USS Osmus (DE-701) Areas With Asbestos Exposure

The USS Osmus was named after one of the many torpedo bomber pilots lost during the Battle of Midway, Ens. Wesley Frank Osmus. Later research revealed that he survived his plane being downed only to be captured, tortured, and summerly executed by the Japanese on the same day. Like all Buckley-class destroyer escorts of the period, the USS Osmus was built by the Defoe Shipping Company of Bay City, Michigan. Commissioned on the 23rd of February 1944, she will arrive at Espiritu Santu, near Australia on the 1st of June. After an escort mission to Guadalcanal, the USS Osmus joins Escort Division 39 and sails to the Admiralties Islands. For the remainder of the war, her escort duties will take her throughout the Marianas and Okinawa. In the Mariana Islands region, she will also participate in anti-submarine, and sea rescue missions. Alongside the USS Courier, the USS Osmus will take part in the surrender of the Japanese garrison on Rota on August 28, 1945. She ended her career in 1947, upon decommission. During her short active years, the USS Osmus might have presented a danger to her crew because of the asbestos used in her construction. The mineral could be found lining the pipes that were running throughout; covering every part that needed heat and corrosion shielding, as well as many of the operations rooms.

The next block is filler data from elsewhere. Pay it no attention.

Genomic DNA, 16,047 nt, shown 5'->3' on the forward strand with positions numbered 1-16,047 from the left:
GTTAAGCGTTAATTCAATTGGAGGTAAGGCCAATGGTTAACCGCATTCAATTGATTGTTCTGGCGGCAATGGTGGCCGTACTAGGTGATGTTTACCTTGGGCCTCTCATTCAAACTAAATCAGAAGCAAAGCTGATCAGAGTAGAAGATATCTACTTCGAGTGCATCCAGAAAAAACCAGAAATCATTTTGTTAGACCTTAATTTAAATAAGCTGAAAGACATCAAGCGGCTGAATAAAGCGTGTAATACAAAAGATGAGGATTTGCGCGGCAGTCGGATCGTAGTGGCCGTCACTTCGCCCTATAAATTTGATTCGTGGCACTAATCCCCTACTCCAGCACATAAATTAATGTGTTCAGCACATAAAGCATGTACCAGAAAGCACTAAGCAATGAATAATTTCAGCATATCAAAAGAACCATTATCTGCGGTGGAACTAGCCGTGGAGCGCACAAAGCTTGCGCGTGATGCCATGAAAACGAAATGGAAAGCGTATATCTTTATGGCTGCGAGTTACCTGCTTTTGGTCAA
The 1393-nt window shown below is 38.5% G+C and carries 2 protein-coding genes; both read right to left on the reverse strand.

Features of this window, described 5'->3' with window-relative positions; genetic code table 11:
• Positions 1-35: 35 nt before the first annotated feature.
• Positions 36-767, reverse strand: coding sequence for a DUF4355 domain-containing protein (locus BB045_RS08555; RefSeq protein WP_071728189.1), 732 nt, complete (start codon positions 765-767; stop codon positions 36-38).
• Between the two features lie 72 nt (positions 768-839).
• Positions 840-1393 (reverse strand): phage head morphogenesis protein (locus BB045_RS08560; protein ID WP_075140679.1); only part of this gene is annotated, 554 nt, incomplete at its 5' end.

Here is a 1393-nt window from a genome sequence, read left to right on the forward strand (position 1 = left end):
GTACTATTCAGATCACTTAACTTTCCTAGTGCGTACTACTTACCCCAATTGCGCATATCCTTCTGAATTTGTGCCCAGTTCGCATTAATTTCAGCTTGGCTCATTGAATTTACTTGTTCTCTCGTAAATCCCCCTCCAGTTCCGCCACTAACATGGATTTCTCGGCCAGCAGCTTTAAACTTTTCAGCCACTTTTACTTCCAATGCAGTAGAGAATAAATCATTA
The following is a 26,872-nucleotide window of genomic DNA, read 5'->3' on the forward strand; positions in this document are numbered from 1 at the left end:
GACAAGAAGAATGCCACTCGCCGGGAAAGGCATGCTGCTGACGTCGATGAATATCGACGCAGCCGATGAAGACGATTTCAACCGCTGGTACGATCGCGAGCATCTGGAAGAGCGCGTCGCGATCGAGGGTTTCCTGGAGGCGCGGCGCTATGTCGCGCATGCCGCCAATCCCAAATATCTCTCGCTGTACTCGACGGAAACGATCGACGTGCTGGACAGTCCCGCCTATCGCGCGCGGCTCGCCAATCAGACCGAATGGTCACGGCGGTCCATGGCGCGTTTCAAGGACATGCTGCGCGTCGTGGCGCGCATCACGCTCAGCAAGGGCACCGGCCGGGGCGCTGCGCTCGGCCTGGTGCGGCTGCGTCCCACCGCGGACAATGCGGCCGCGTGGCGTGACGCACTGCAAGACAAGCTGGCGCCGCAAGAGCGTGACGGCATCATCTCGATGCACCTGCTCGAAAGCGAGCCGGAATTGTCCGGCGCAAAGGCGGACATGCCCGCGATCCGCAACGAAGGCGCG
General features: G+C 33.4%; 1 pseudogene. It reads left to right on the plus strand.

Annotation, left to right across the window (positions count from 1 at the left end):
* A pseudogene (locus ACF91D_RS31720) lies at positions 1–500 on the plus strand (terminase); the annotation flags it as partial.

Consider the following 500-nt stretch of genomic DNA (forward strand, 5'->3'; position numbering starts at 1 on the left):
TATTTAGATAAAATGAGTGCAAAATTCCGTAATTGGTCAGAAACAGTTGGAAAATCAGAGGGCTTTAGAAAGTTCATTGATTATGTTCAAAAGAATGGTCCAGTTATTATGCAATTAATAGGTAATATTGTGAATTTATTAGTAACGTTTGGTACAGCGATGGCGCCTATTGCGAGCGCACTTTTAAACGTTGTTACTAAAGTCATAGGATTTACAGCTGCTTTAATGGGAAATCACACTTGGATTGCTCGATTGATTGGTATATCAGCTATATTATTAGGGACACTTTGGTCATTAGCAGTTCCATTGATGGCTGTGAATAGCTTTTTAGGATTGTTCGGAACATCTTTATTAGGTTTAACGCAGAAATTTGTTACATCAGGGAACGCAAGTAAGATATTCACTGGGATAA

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Shipmates on USS Osmus (DE-701)

leo joseph astgen

riley richmond jackson

william j. white

onesime sidney tannoia

frank gustavo di fabio